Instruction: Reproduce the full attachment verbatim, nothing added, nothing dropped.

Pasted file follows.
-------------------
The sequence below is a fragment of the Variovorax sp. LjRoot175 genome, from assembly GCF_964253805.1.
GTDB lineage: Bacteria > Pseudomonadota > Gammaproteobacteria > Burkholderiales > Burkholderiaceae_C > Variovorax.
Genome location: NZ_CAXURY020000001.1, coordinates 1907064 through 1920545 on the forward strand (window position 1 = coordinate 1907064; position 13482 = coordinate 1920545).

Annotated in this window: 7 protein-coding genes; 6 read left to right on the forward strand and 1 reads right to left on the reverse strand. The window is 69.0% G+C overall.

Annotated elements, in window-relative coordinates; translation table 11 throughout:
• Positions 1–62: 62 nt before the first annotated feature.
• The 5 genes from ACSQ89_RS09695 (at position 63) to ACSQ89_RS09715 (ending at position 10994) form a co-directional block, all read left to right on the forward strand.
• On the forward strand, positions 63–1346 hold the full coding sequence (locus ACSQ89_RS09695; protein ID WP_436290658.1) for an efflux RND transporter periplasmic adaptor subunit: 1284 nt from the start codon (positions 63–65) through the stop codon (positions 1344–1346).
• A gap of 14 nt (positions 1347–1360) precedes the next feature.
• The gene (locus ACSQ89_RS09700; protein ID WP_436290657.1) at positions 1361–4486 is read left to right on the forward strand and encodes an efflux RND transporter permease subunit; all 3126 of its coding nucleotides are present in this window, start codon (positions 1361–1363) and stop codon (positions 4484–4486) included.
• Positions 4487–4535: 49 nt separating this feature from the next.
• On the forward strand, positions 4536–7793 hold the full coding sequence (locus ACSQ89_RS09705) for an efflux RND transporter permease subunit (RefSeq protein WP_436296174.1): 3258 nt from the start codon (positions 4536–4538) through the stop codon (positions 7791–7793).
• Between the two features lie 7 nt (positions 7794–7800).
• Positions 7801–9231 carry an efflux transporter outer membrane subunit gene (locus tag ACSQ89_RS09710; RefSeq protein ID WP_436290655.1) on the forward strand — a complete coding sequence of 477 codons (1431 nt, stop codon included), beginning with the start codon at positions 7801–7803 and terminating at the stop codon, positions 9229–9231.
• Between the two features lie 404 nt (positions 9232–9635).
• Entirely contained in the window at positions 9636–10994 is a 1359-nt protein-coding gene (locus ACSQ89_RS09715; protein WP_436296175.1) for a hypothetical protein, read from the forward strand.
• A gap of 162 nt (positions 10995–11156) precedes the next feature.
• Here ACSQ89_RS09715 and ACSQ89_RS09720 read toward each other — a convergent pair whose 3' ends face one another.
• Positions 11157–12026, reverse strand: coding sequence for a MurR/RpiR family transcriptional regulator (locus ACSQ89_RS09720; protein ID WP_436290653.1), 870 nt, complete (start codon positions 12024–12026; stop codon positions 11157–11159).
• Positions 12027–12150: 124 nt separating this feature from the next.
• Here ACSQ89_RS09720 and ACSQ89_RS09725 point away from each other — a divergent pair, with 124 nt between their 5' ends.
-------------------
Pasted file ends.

The sequence below is a fragment of the Variovorax sp. LjRoot175 genome, from assembly GCF_964253805.1.
GTDB lineage: Bacteria > Pseudomonadota > Gammaproteobacteria > Burkholderiales > Burkholderiaceae_C > Variovorax.
Genome location: NZ_CAXURY020000001.1, coordinates 1907064 through 1920545 on the forward strand (window position 1 = coordinate 1907064; position 13482 = coordinate 1920545).

Annotated in this window: 7 protein-coding genes; 6 read left to right on the forward strand and 1 reads right to left on the reverse strand. The window is 69.0% G+C overall.

Annotated elements, in window-relative coordinates; translation table 11 throughout:
• Positions 1–62: 62 nt before the first annotated feature.
• The 5 genes from ACSQ89_RS09695 (at position 63) to ACSQ89_RS09715 (ending at position 10994) form a co-directional block, all read left to right on the forward strand.
• On the forward strand, positions 63–1346 hold the full coding sequence (locus ACSQ89_RS09695; protein ID WP_436290658.1) for an efflux RND transporter periplasmic adaptor subunit: 1284 nt from the start codon (positions 63–65) through the stop codon (positions 1344–1346).
• A gap of 14 nt (positions 1347–1360) precedes the next feature.
• The gene (locus ACSQ89_RS09700; protein ID WP_436290657.1) at positions 1361–4486 is read left to right on the forward strand and encodes an efflux RND transporter permease subunit; all 3126 of its coding nucleotides are present in this window, start codon (positions 1361–1363) and stop codon (positions 4484–4486) included.
• Positions 4487–4535: 49 nt separating this feature from the next.
• On the forward strand, positions 4536–7793 hold the full coding sequence (locus ACSQ89_RS09705) for an efflux RND transporter permease subunit (RefSeq protein WP_436296174.1): 3258 nt from the start codon (positions 4536–4538) through the stop codon (positions 7791–7793).
• Between the two features lie 7 nt (positions 7794–7800).
• Positions 7801–9231 carry an efflux transporter outer membrane subunit gene (locus tag ACSQ89_RS09710; RefSeq protein ID WP_436290655.1) on the forward strand — a complete coding sequence of 477 codons (1431 nt, stop codon included), beginning with the start codon at positions 7801–7803 and terminating at the stop codon, positions 9229–9231.
• Between the two features lie 404 nt (positions 9232–9635).
• Entirely contained in the window at positions 9636–10994 is a 1359-nt protein-coding gene (locus ACSQ89_RS09715; protein WP_436296175.1) for a hypothetical protein, read from the forward strand.
• A gap of 162 nt (positions 10995–11156) precedes the next feature.
• Here ACSQ89_RS09715 and ACSQ89_RS09720 read toward each other — a convergent pair whose 3' ends face one another.
• Positions 11157–12026, reverse strand: coding sequence for a MurR/RpiR family transcriptional regulator (locus ACSQ89_RS09720; protein ID WP_436290653.1), 870 nt, complete (start codon positions 12024–12026; stop codon positions 11157–11159).
• Positions 12027–12150: 124 nt separating this feature from the next.
• Here ACSQ89_RS09720 and ACSQ89_RS09725 point away from each other — a divergent pair, with 124 nt between their 5' ends.